"Have you had any surgeries in the last 12 months?" Yes.
Schmidty began inquiring about the meniscus surgery Kovacs had received during his senior year of high school.
"Yeah, it still bothers me from time to time," Kovacs said.
Schmidty looked up from his paper and began probing Kovacs for more information. Kovacs knew he'd let something slip.
"I was digging and digging," he said. "I was looking for a way out."
But there was no way out. He'd already said too much.
And when the questions ended and there was just silence, Kovacs cried. He knew what was coming next and stood up to leave before Schmidty could even tell him that he couldn't be on the team. The knee presented far too much of a liability.
With other walk-ons standing in the hallway, Schmidty let Kovacs out the back door, down a hall and out into the parking lot of Schembechler Hall. It was the least he could do for the son of an old friend -- he'd lost his spot on the team, but Schmidty wouldn't allow Kovacs to be embarrassed in front of those who still had theirs.
So Kovacs walked back to his dorm in tears and called his mom and dad, his girlfriend and siblings.
He didn't tell them it was over, that he'd never be a Michigan football player, or that he wanted to transfer to Toledo.
He told each of them he would be on the Michigan football team. Just not right away.
"You made the team once with only one knee," Aaron told him. "I think you can make it again when your other knee heals."
"I know," Jordan said. "I will."
There were seven months until the next walk-on tryout, and Kovacs immediately returned to Toledo to meet with a new orthopedic specialist. If he could get that out of the way and spend the six months post-surgery working out, he'd be on the team by April.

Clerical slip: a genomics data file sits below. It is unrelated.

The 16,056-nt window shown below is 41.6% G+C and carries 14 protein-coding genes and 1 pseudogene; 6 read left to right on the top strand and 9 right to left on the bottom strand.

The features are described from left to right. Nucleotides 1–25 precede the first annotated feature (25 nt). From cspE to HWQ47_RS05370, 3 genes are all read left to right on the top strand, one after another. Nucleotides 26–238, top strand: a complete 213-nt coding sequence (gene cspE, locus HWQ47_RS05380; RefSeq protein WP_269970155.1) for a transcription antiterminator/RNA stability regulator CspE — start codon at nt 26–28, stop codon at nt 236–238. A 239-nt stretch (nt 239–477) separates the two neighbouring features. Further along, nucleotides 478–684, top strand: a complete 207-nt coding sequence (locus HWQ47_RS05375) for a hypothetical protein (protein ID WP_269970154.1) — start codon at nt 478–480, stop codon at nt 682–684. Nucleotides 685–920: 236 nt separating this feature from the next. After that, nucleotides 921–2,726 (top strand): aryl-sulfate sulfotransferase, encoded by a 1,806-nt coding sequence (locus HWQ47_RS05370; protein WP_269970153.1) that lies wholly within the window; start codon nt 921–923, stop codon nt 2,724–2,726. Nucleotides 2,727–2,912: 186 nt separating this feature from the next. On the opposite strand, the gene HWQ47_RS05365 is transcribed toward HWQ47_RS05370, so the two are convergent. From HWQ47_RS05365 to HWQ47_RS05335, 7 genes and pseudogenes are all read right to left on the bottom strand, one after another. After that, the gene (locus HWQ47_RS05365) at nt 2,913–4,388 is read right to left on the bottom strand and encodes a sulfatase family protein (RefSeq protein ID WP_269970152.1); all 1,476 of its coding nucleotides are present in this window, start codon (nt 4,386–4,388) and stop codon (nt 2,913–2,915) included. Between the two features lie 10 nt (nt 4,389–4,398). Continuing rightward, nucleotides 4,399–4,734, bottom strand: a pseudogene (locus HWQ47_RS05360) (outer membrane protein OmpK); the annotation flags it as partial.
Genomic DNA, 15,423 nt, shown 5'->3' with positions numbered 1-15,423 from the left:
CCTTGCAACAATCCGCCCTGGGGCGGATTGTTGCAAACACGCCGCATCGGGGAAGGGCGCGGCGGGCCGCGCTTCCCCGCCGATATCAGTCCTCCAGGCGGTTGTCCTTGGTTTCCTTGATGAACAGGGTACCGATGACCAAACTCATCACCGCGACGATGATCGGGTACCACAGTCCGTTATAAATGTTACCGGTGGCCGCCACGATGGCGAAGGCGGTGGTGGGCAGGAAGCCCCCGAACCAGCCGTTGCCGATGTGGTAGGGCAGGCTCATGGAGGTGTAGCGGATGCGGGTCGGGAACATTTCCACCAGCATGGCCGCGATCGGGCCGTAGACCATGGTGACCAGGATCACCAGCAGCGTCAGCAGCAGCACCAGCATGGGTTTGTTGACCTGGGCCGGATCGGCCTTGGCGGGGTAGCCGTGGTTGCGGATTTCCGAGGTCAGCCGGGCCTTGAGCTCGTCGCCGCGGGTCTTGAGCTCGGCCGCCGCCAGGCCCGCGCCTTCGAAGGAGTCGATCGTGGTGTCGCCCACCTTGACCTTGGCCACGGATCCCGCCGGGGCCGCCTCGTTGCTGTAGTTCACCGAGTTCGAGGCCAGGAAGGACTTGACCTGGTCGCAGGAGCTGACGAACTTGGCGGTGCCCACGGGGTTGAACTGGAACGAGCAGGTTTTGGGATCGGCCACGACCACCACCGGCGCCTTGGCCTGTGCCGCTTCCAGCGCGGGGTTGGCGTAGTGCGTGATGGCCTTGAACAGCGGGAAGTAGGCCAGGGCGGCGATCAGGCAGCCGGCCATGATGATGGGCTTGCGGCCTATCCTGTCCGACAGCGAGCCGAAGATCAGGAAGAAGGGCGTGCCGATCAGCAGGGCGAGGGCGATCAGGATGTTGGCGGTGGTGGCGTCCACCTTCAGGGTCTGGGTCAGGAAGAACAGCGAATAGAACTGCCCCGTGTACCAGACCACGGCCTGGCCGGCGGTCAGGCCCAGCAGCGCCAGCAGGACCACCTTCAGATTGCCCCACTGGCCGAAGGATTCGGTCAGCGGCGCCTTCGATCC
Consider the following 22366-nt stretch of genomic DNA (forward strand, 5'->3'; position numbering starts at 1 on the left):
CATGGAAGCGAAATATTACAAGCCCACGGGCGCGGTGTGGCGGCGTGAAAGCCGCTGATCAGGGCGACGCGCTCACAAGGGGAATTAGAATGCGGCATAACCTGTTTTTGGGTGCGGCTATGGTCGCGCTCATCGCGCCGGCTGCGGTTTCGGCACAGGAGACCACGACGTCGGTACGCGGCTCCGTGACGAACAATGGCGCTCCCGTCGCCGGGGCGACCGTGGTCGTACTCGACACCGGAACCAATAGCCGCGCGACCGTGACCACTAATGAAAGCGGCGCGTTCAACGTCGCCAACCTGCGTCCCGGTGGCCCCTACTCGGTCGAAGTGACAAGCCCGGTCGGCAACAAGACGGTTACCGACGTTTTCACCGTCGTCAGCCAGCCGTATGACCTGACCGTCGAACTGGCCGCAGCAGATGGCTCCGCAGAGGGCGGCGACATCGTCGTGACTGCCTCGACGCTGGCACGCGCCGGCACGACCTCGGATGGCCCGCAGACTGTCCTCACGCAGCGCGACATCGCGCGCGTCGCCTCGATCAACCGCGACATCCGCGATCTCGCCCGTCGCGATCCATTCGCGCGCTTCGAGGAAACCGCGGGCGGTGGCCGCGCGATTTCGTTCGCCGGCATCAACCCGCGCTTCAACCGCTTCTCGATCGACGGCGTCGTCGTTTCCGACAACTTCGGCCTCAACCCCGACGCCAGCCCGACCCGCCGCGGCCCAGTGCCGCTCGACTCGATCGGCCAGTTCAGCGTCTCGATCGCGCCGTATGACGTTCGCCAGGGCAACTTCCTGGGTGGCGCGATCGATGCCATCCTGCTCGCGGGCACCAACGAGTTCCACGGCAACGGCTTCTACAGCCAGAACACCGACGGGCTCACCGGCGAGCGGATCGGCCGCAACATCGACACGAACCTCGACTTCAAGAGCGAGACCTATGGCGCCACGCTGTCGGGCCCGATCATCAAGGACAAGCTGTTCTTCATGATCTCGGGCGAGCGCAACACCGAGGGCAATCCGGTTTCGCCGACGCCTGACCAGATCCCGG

It took just 20 minutes to surgically correct the one reason Kovacs wasn't on the team.
That fall, Kovacs attended every Michigan football game. The Kovacs family had four season tickets in section 35 behind the north end zone, and between the six family members, they'd split up the tickets every weekend.
But Jordan always got one.
He might not have been on the team, but he would show up for every game.
Putting in the work
Nearly every day from the time his meniscus healed after his second surgery to the day of the tryout, Kovacs made the trek to a rec building on campus where the air year-round hangs over the courts like a July afternoon, where the large metal fans circulate more dust than air. It is a melancholic ode to late-1970s architecture.
The three basketball courts and two volleyball courts are lined by aged drinking fountains that work only half the time, and when they do, they're just as likely to provide rust as they are water. Large green tarps on rusted metal hinges separate the courts, and on any given day the ROTC, club volleyball team or a senior citizens club might be taking over the space without warning.